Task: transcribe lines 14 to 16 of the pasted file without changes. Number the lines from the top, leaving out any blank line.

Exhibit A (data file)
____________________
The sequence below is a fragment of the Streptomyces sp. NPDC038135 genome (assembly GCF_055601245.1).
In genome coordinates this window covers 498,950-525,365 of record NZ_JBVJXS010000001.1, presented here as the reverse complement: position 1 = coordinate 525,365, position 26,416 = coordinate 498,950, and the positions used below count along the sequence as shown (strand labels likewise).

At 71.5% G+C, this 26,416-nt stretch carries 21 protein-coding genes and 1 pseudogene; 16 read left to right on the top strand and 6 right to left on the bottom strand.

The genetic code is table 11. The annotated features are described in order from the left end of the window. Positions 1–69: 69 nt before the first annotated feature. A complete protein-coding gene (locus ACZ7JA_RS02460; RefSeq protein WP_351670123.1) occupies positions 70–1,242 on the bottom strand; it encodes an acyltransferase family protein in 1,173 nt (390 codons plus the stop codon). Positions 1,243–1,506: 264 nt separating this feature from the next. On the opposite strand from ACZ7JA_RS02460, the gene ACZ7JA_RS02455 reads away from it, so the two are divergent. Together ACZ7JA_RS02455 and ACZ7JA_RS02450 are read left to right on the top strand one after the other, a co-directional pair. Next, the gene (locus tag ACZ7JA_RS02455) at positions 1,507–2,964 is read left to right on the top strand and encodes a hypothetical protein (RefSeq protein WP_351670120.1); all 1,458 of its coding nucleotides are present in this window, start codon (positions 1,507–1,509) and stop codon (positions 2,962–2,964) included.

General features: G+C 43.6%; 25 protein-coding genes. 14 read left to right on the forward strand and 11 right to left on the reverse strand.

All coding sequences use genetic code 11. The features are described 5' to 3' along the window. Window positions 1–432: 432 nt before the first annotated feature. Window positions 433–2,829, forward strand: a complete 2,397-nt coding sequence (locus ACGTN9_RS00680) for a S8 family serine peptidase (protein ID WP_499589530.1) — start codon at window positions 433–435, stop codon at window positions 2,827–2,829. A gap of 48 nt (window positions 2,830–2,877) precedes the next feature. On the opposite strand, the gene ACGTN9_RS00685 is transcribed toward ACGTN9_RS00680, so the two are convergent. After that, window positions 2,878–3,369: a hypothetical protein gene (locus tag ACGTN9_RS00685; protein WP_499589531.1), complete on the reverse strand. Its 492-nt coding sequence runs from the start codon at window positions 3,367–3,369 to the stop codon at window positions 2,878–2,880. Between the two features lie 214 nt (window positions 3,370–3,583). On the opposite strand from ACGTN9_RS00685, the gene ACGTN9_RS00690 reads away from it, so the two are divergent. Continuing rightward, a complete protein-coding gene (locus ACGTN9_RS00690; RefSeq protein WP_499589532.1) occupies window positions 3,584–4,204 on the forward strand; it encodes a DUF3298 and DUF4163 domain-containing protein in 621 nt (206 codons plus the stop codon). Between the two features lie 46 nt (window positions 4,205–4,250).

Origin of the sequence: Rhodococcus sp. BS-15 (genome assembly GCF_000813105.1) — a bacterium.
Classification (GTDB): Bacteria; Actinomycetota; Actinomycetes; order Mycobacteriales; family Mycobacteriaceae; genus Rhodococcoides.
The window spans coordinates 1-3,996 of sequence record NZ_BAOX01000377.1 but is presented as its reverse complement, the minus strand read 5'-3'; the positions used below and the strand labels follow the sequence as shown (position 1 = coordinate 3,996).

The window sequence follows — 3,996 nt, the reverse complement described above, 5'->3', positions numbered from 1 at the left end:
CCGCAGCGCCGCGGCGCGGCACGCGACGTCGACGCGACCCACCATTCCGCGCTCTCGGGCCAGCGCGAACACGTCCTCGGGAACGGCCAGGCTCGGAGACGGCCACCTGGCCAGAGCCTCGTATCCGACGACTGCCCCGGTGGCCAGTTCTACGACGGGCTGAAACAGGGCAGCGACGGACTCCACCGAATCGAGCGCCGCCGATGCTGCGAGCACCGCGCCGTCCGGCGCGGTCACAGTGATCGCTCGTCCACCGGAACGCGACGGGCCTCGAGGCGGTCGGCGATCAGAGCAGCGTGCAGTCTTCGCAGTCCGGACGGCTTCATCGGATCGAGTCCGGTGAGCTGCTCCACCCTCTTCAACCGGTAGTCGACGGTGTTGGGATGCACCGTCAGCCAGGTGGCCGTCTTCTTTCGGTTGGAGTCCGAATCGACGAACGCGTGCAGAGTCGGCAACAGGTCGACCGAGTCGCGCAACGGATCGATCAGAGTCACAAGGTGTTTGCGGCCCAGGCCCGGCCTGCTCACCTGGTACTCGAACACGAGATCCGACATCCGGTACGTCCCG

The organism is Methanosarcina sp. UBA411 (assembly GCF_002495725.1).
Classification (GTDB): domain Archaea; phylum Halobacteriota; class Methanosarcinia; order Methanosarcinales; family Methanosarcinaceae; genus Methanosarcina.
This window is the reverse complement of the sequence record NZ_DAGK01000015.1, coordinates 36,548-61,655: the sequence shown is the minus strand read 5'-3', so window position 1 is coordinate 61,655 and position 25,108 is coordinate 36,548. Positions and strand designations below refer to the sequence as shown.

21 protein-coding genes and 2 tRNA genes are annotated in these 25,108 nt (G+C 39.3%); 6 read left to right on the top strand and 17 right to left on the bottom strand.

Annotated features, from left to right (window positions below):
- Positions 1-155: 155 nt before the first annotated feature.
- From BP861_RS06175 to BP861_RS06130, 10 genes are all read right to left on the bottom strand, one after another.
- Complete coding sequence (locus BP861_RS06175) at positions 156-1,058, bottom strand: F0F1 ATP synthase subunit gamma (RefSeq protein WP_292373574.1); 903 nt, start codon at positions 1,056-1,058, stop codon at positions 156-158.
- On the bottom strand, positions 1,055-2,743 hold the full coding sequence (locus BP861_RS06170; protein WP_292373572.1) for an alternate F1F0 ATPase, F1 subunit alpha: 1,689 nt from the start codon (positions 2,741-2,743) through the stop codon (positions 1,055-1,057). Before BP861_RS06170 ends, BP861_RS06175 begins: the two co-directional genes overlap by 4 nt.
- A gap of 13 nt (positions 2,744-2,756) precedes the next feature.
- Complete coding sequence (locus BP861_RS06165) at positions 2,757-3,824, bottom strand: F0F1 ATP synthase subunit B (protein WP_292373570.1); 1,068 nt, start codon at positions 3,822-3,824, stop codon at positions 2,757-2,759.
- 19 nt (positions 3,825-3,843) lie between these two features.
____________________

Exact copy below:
This window is the reverse complement of the sequence record NZ_DAGK01000015.1, coordinates 36,548-61,655: the sequence shown is the minus strand read 5'-3', so window position 1 is coordinate 61,655 and position 25,108 is coordinate 36,548. Positions and strand designations below refer to the sequence as shown.

21 protein-coding genes and 2 tRNA genes are annotated in these 25,108 nt (G+C 39.3%); 6 read left to right on the top strand and 17 right to left on the bottom strand.

Annotated features, from left to right (window positions below):